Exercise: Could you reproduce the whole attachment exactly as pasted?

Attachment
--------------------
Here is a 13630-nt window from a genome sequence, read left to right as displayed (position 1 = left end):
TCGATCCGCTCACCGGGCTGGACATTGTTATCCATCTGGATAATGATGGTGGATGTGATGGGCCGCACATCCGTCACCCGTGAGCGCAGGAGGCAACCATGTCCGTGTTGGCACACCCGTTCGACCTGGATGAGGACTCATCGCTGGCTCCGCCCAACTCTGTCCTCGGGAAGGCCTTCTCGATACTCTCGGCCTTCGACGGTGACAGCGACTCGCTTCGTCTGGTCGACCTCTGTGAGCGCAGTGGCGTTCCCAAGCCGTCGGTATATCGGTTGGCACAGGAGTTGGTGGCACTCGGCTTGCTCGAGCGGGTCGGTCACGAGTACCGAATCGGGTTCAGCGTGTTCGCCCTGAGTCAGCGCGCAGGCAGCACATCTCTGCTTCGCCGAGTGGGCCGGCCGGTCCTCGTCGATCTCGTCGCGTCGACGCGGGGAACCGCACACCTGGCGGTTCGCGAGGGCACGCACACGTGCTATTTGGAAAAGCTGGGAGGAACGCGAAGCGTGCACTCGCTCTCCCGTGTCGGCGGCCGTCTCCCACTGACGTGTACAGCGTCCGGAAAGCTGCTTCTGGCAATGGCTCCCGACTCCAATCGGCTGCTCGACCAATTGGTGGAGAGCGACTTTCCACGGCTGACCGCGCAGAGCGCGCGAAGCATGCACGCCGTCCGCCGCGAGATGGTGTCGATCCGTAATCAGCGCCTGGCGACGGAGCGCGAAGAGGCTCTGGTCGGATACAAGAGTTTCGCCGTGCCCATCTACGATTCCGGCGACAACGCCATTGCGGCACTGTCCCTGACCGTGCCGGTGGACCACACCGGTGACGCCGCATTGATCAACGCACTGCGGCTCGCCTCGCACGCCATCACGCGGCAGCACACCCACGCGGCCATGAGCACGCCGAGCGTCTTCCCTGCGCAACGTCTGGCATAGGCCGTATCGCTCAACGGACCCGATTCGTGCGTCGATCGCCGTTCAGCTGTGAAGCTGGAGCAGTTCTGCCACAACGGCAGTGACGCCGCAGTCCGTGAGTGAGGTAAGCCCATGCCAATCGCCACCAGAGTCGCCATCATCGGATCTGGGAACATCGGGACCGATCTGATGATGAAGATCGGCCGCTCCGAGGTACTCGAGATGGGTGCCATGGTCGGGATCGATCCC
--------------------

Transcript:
Here is a 13630-nt window from a genome sequence, read left to right as displayed (position 1 = left end):
TCGATCCGCTCACCGGGCTGGACATTGTTATCCATCTGGATAATGATGGTGGATGTGATGGGCCGCACATCCGTCACCCGTGAGCGCAGGAGGCAACCATGTCCGTGTTGGCACACCCGTTCGACCTGGATGAGGACTCATCGCTGGCTCCGCCCAACTCTGTCCTCGGGAAGGCCTTCTCGATACTCTCGGCCTTCGACGGTGACAGCGACTCGCTTCGTCTGGTCGACCTCTGTGAGCGCAGTGGCGTTCCCAAGCCGTCGGTATATCGGTTGGCACAGGAGTTGGTGGCACTCGGCTTGCTCGAGCGGGTCGGTCACGAGTACCGAATCGGGTTCAGCGTGTTCGCCCTGAGTCAGCGCGCAGGCAGCACATCTCTGCTTCGCCGAGTGGGCCGGCCGGTCCTCGTCGATCTCGTCGCGTCGACGCGGGGAACCGCACACCTGGCGGTTCGCGAGGGCACGCACACGTGCTATTTGGAAAAGCTGGGAGGAACGCGAAGCGTGCACTCGCTCTCCCGTGTCGGCGGCCGTCTCCCACTGACGTGTACAGCGTCCGGAAAGCTGCTTCTGGCAATGGCTCCCGACTCCAATCGGCTGCTCGACCAATTGGTGGAGAGCGACTTTCCACGGCTGACCGCGCAGAGCGCGCGAAGCATGCACGCCGTCCGCCGCGAGATGGTGTCGATCCGTAATCAGCGCCTGGCGACGGAGCGCGAAGAGGCTCTGGTCGGATACAAGAGTTTCGCCGTGCCCATCTACGATTCCGGCGACAACGCCATTGCGGCACTGTCCCTGACCGTGCCGGTGGACCACACCGGTGACGCCGCATTGATCAACGCACTGCGGCTCGCCTCGCACGCCATCACGCGGCAGCACACCCACGCGGCCATGAGCACGCCGAGCGTCTTCCCTGCGCAACGTCTGGCATAGGCCGTATCGCTCAACGGACCCGATTCGTGCGTCGATCGCCGTTCAGCTGTGAAGCTGGAGCAGTTCTGCCACAACGGCAGTGACGCCGCAGTCCGTGAGTGAGGTAAGCCCATGCCAATCGCCACCAGAGTCGCCATCATCGGATCTGGGAACATCGGGACCGATCTGATGATGAAGATCGGCCGCTCCGAGGTACTCGAGATGGGTGCCATGGTCGGGATCGATCCC